Shaqore Harrington and Kennedy Barkley aren't that much to look at on the football field. Neither stands taller than 5-foot-7 or weighs more than 175 pounds.
The Myers Park senior football players have heard plenty about their size in their high school careers.
"I hear it to this day, 'You'll never be a DI (Division I) caliber player; you're not good enough,' " Barkley said. "I just take that as motivation and just strive."
Harrington, the Mustangs' starting running back, and Barkley, the team's leading wide receiver, haven't let their size or the naysayers stop them, helping to lead Myers Park to a 6-4 record this year and a 3-3 record in the Southwestern 4A.
"They're good boys; they're good citizens, good football players, good kids," said Myers Park coach Greg Taylor. "They work hard to get better. They perform, on Friday nights, everything you could ask for. They've done a really good job for us."
Harrington, 5-foot-5, 172 pounds, started on varsity his sophomore and junior years at Myers Park as a defensive back. When Mustang running back Deyonta Wright graduated last year, all of the back-up running backs started on defense. Harrington stood out as the best option.
"We thought Shaq was the best bet to go," Taylor said. "He's got good hands; he catches the ball well. He's real smart. He's team-oriented and selfless. He blocks well back there during protection, so he's done a really good job for us."
Harrington, 18, was looking forward to moving to the position and being an important part of the offense. Harrington leads the team with 725 yards on 116 carries and four touchdowns, with his biggest games coming against Butler (116 yards) and East Mecklenburg (100). In Myers Park's spread offense, Harrington doesn't always get a lot of carries, but he makes the most of them, averaging more than six yards per carry.
Harrington said being smaller than many other players has motivated him to work harder, especially in the weight room where he is one of the strongest players on the team. Harrington benches 350 pounds and squats 485.
"He's power," said Taylor. "He's compact and explosive. He's really strong. He's worked hard in the weight room every since I've been here and I'm sure before I got here, too."
Barkley, 5-foot-6, 150 pounds, makes up for his size with quickness. He wanted to be a running back as a freshman at West Charlotte, but the coaches moved him to wide receiver.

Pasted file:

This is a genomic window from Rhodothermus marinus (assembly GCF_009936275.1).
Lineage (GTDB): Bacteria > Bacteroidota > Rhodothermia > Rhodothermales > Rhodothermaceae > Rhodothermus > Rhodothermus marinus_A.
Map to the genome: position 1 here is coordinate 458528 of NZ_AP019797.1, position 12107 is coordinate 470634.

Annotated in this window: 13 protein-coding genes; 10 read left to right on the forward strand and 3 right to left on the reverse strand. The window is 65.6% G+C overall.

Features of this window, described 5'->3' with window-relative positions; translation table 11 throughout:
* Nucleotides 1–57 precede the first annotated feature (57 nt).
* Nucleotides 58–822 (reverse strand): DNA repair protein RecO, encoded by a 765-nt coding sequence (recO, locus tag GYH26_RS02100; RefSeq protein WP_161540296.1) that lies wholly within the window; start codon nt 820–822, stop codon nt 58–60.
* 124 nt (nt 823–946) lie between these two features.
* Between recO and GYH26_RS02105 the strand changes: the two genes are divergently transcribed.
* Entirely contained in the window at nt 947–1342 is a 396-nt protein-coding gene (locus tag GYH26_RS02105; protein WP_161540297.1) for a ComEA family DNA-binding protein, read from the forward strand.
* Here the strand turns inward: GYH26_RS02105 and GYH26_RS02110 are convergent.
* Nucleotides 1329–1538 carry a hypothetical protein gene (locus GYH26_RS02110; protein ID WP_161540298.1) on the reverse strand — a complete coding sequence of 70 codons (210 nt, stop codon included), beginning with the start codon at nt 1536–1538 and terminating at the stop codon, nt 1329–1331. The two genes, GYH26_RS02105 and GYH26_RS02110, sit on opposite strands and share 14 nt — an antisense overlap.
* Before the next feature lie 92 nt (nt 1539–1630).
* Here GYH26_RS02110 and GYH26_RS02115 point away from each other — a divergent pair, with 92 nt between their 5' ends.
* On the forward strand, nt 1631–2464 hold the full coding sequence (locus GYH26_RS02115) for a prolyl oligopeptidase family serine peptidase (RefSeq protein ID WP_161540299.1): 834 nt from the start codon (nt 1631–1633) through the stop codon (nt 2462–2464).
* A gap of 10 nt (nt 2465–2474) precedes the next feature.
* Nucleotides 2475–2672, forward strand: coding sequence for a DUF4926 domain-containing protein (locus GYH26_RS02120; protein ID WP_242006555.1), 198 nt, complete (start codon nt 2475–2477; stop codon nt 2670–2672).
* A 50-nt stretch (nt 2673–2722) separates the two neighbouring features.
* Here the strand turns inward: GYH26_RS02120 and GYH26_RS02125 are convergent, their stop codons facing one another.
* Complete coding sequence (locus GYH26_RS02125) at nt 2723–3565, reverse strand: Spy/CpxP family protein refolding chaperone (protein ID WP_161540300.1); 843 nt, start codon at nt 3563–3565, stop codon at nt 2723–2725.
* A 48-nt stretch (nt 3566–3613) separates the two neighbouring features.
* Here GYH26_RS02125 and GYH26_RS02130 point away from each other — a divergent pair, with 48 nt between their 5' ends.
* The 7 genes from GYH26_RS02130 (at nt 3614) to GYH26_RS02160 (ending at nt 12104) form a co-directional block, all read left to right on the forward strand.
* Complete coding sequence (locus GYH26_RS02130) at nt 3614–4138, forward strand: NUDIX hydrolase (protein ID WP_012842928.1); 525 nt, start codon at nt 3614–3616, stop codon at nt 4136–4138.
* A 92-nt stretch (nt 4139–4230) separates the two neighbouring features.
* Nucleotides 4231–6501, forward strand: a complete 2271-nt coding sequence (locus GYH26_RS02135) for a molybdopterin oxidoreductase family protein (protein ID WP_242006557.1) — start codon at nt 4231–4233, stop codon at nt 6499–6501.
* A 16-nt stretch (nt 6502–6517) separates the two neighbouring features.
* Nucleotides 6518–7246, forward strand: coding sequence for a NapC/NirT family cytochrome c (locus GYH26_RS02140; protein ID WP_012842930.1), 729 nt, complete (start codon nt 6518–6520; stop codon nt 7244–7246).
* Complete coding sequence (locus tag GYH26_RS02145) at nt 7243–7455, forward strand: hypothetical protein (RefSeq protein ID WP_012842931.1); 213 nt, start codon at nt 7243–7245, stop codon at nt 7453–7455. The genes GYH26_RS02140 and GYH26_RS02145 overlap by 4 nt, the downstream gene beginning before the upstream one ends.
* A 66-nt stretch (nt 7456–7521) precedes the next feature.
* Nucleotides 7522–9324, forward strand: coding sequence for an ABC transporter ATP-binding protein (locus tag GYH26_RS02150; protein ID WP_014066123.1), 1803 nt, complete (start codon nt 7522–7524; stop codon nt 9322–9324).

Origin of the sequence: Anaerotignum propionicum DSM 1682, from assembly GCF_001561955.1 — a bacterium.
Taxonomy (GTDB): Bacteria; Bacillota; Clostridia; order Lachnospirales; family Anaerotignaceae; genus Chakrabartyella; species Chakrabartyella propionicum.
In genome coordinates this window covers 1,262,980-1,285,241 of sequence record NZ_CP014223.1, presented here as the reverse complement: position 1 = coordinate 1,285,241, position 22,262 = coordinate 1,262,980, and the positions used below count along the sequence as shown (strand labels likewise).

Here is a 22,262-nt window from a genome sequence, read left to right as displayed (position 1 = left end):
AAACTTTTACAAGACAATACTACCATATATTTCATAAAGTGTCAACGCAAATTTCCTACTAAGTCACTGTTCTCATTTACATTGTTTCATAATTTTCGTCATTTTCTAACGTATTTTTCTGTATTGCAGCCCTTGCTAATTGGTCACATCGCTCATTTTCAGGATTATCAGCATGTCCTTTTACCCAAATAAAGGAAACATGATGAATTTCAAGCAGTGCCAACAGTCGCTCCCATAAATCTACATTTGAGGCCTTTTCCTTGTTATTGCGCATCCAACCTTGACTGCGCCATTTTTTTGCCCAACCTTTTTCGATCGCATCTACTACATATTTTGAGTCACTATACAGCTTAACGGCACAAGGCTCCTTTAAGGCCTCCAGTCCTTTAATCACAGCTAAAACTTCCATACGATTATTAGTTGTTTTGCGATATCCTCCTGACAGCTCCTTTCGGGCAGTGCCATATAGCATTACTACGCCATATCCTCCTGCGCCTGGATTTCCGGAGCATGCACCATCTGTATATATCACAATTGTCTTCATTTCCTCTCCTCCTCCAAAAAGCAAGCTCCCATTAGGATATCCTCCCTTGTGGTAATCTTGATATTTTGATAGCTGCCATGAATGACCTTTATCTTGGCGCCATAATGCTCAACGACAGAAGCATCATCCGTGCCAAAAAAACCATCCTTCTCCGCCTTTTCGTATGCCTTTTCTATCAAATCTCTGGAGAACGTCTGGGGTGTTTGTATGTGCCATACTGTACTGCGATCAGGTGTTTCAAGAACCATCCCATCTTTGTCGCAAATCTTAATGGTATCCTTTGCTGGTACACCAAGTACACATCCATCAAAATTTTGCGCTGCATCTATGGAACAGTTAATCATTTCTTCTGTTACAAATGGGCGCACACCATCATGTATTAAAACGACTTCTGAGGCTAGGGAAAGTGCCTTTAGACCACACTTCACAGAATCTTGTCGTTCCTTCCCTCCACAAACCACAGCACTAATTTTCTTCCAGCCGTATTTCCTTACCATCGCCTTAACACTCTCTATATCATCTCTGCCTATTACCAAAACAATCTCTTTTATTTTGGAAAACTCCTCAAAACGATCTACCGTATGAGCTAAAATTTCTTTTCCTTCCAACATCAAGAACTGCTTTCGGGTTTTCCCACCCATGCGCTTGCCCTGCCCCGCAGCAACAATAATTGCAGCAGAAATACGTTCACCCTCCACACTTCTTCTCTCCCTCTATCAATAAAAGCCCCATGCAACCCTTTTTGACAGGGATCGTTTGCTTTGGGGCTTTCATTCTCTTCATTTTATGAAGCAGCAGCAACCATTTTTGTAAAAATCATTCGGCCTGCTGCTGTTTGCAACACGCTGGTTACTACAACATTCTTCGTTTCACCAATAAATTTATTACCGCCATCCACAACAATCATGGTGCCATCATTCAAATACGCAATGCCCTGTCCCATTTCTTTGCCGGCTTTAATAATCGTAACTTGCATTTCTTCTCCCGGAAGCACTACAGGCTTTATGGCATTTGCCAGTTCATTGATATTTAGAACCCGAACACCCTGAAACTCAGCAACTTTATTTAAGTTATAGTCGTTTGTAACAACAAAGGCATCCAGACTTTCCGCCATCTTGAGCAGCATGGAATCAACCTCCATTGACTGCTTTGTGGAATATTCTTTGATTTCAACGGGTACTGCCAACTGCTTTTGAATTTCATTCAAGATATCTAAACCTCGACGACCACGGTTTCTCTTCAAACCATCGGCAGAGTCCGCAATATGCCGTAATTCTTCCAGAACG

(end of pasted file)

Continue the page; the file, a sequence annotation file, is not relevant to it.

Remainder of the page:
"I was always kind of quick," said Barkley, 17. "I was never really extremely fast but I was quick, so (the coaches) put me at slot receiver and started from there."
Redistricting brought Barkley to Myers Park as a sophomore where he was a backup. He moved into a starting role as a junior and is the team's top receiver this year, gaining 532 yards on 37 catches and three touchdowns. He had 106 yards in the team's second game of the season against Hough and 100 against North Mecklenburg. He has also played some defensive back this year, filling in for injured starters, and has three tackles and an interception.
Over the summer, Kennedy worked hard on his catching ability. Taylor said last year it seemed like he was fighting the ball when it came to him, but he's gotten better this year.
"Kennedy can fly," Taylor said. "He's kind of been the go-to guy most of the year, made some big plays for us."
Both players were confident in the team coming into the season. The Mustangs returned more than 30 seniors from last year.
"I thought we were going to go undefeated. I didn't think we were going to lose any games," said Barkley. "Everybody has something good to bring to the table, so I always thought the team was going to be successful as a whole. ... We all were coming back and we all know how each other plays and we know each other's weaknesses and tendencies. I just felt like we could go all the way."
Myers Park started 2-0 before losing to Olympic 10-9 in a rain-delayed game that started on a Friday and ended on a Tuesday. The Mustangs also lost their starting quarterback, junior Ross Jeffries, in the first game of the season. Sophomore Alex O'Brien came in and played well, leading the Mustangs to wins over Hough and North Meck.
The injury to Jeffries "really did hurt us but our sophomore quarterback, he stepped up for us ... in a big way," said Harrington.
Now, with Jeffries back, the Mustangs hope to finish the season strong and make the playoffs. Their conference losses have come to Butler and Ardrey Kell, but had a rivalry win over South Mecklenburg Oct. 14.
The Mustangs hosted Independence Friday for homecoming, where the school celebrated its 60th anniversary with a parade, pep rally and three former homecoming queens who crowned this year's queen. Myers Park lost 56-55 in overtime.
Barkley and Harrington both would like to play college football, but they haven't received any scholarship offers.
It doesn't seem to bother them, though, because they're used to being underestimated. It's what drives them.
"It motivates us because you always hear, 'You're too small for this; you're too small for that,' " Harrington said. "We always play with a chip on our shoulder."